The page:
In the summer of 1889 Gladstone wrote to Döllinger in reply to a letter in which Döllinger had been expressing his Unionist views and his reasons for them. "It is most touching," replied Gladstone
"that your misgivings as to Home Rule in Ireland should spring from the high value you set upon the vocation of England. It is in truth, my completely accordant estimate of that vocation which makes me almost more anxious for Home Rule on England's behalf than on Ireland's. Ireland is at present a source of military weakness, as well as of moral discredit. It is fearful to reflect that, when Bonaparte was threatening us with invasion, we had to keep 140,000 armed men in Ireland, for which, six or seven years before, 50,000 had sufficed. However I cannot complain of the march of opinion in this country. I may die, and (which would be more serious) Parnell may die; but the end will come so soon as the people have an opportunity of giving judgment."1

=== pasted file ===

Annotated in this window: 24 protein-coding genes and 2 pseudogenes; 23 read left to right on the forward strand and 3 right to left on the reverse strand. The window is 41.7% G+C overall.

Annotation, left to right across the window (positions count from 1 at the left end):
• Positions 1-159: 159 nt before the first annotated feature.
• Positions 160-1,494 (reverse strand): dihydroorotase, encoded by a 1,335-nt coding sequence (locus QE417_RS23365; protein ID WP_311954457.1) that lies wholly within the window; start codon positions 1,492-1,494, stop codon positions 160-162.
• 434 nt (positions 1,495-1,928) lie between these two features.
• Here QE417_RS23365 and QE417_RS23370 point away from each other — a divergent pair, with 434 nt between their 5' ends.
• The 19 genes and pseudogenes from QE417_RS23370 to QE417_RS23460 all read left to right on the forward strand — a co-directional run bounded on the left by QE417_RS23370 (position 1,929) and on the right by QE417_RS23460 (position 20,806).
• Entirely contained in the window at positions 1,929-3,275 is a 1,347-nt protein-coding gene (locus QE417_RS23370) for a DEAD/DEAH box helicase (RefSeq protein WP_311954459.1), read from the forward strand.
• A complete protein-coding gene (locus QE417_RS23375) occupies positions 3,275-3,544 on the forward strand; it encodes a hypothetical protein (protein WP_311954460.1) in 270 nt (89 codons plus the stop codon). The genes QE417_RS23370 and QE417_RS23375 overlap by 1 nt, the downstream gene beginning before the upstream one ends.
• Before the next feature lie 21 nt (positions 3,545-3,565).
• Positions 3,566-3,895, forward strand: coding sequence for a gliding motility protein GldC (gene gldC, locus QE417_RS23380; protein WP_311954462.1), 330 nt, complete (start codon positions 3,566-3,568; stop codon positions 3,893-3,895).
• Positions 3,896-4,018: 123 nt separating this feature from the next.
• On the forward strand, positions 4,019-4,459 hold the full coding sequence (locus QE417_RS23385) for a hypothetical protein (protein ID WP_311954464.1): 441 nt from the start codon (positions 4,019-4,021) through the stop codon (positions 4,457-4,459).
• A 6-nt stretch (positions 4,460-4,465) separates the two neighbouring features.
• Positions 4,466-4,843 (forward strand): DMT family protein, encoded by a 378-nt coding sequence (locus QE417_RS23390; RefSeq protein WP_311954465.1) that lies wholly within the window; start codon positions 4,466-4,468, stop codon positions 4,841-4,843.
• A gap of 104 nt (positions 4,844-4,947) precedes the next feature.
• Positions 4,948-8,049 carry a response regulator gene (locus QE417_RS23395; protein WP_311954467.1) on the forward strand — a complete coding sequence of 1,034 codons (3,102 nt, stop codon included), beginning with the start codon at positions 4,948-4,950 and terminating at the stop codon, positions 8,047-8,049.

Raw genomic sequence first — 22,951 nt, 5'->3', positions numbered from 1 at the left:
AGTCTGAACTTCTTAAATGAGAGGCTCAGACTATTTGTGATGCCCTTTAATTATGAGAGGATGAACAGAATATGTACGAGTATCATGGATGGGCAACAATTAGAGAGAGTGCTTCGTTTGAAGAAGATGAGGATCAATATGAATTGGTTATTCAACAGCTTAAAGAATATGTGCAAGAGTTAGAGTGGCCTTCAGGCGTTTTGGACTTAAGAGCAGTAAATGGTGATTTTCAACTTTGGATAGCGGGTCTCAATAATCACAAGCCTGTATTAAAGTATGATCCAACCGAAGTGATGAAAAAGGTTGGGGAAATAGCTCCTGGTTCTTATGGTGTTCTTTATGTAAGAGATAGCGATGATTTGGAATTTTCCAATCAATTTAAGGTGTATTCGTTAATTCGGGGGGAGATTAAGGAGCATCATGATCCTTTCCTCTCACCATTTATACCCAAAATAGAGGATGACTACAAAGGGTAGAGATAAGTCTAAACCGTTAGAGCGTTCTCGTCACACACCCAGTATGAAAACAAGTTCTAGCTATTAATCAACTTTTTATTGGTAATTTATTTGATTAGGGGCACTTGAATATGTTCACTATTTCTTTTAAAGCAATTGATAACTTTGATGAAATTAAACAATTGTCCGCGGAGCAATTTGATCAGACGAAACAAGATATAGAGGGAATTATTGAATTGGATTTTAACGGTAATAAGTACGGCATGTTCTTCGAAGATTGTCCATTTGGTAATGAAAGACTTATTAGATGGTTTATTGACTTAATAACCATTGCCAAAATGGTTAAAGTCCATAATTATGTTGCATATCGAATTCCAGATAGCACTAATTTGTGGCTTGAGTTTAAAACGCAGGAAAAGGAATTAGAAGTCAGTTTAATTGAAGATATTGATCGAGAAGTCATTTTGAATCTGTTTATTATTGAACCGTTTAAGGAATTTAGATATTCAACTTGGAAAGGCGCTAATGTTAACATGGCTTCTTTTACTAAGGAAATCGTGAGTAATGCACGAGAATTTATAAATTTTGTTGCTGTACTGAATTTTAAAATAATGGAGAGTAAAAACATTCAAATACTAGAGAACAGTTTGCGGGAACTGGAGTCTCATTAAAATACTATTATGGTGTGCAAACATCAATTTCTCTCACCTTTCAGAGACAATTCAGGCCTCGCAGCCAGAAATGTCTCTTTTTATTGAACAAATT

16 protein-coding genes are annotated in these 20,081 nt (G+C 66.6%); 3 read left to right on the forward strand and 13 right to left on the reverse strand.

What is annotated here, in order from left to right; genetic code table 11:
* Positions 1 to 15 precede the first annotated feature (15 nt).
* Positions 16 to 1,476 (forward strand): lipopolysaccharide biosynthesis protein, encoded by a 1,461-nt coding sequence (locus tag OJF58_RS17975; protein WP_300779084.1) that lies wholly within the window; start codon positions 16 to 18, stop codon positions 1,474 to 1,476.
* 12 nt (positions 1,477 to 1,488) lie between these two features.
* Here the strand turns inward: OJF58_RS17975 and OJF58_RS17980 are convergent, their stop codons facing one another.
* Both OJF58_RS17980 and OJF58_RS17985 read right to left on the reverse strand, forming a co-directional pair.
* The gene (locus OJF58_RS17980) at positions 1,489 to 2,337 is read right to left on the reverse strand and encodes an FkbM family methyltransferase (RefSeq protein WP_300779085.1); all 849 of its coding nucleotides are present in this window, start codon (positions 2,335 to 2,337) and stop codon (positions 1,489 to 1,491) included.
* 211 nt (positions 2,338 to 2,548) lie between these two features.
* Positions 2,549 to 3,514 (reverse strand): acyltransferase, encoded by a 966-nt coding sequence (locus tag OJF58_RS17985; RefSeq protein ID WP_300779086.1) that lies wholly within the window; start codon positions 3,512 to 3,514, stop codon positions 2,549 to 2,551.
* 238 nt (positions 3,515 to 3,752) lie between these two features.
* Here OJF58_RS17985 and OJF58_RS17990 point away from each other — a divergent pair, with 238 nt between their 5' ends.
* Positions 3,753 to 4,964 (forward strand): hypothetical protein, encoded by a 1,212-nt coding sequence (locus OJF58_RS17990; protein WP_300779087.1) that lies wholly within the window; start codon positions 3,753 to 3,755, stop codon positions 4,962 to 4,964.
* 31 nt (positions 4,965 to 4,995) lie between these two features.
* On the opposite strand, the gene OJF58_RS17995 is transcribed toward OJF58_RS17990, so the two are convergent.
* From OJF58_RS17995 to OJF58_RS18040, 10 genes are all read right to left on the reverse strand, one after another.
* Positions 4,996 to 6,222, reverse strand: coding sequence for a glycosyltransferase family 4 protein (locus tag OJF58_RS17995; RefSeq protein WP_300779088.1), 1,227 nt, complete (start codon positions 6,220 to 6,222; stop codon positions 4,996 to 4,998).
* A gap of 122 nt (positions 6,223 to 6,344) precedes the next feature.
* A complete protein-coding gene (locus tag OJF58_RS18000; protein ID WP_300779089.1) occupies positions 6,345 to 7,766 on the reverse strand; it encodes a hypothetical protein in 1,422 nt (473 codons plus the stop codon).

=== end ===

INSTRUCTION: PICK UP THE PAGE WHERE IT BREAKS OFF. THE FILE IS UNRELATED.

Thus in the summer of 1889 Gladstone thought that the worst disaster that could befall Home Rule would be the death of Parnell. He learned in the winter of 1890 that he was wrong. Parnell's death would have been a small disaster compared with Parnell's disgrace. Home Rule might have survived the first; it was destroyed--for Gladstone's lifetime and long after--by the second.
Between the close of the Commission and the issue and discussion of the Report Parnell made his first and only visit to Hawarden. Everything promised well for the success of the Liberal party and it was obviously desirable that the details of a Home Rule settlement should be carefully examined as the time for action approached.____________________